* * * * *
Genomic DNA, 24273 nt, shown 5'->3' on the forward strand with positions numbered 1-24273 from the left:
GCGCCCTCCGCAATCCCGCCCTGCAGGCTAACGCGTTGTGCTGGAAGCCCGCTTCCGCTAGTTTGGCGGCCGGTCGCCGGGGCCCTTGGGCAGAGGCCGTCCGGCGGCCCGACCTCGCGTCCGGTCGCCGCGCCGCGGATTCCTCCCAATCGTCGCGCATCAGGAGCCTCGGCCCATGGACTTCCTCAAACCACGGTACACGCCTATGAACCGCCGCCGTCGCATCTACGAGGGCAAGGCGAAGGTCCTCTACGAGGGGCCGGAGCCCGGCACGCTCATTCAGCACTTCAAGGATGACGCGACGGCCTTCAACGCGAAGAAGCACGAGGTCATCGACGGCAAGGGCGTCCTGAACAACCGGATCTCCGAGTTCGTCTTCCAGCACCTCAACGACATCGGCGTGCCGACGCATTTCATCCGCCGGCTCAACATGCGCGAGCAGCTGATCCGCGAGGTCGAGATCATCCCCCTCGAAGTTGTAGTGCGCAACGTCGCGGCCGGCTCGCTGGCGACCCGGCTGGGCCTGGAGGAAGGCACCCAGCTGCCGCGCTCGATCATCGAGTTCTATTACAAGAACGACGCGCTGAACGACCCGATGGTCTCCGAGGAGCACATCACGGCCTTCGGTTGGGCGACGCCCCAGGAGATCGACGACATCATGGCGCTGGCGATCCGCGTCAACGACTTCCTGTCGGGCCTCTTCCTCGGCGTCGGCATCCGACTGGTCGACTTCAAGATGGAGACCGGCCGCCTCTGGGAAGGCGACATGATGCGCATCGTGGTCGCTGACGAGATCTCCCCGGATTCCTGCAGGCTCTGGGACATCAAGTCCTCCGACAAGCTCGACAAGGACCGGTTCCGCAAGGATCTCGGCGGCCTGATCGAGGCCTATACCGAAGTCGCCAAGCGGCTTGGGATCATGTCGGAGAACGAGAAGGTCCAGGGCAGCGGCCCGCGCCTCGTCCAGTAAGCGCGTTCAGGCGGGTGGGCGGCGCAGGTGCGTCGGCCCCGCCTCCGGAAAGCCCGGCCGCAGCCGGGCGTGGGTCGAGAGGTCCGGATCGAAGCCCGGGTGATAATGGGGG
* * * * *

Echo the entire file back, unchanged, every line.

Genomic DNA, 24273 nt, shown 5'->3' on the forward strand with positions numbered 1-24273 from the left:
GCGCCCTCCGCAATCCCGCCCTGCAGGCTAACGCGTTGTGCTGGAAGCCCGCTTCCGCTAGTTTGGCGGCCGGTCGCCGGGGCCCTTGGGCAGAGGCCGTCCGGCGGCCCGACCTCGCGTCCGGTCGCCGCGCCGCGGATTCCTCCCAATCGTCGCGCATCAGGAGCCTCGGCCCATGGACTTCCTCAAACCACGGTACACGCCTATGAACCGCCGCCGTCGCATCTACGAGGGCAAGGCGAAGGTCCTCTACGAGGGGCCGGAGCCCGGCACGCTCATTCAGCACTTCAAGGATGACGCGACGGCCTTCAACGCGAAGAAGCACGAGGTCATCGACGGCAAGGGCGTCCTGAACAACCGGATCTCCGAGTTCGTCTTCCAGCACCTCAACGACATCGGCGTGCCGACGCATTTCATCCGCCGGCTCAACATGCGCGAGCAGCTGATCCGCGAGGTCGAGATCATCCCCCTCGAAGTTGTAGTGCGCAACGTCGCGGCCGGCTCGCTGGCGACCCGGCTGGGCCTGGAGGAAGGCACCCAGCTGCCGCGCTCGATCATCGAGTTCTATTACAAGAACGACGCGCTGAACGACCCGATGGTCTCCGAGGAGCACATCACGGCCTTCGGTTGGGCGACGCCCCAGGAGATCGACGACATCATGGCGCTGGCGATCCGCGTCAACGACTTCCTGTCGGGCCTCTTCCTCGGCGTCGGCATCCGACTGGTCGACTTCAAGATGGAGACCGGCCGCCTCTGGGAAGGCGACATGATGCGCATCGTGGTCGCTGACGAGATCTCCCCGGATTCCTGCAGGCTCTGGGACATCAAGTCCTCCGACAAGCTCGACAAGGACCGGTTCCGCAAGGATCTCGGCGGCCTGATCGAGGCCTATACCGAAGTCGCCAAGCGGCTTGGGATCATGTCGGAGAACGAGAAGGTCCAGGGCAGCGGCCCGCGCCTCGTCCAGTAAGCGCGTTCAGGCGGGTGGGCGGCGCAGGTGCGTCGGCCCCGCCTCCGGAAAGCCCGGCCGCAGCCGGGCGTGGGTCGAGAGGTCCGGATCGAAGCCCGGGTGATAATGGGGG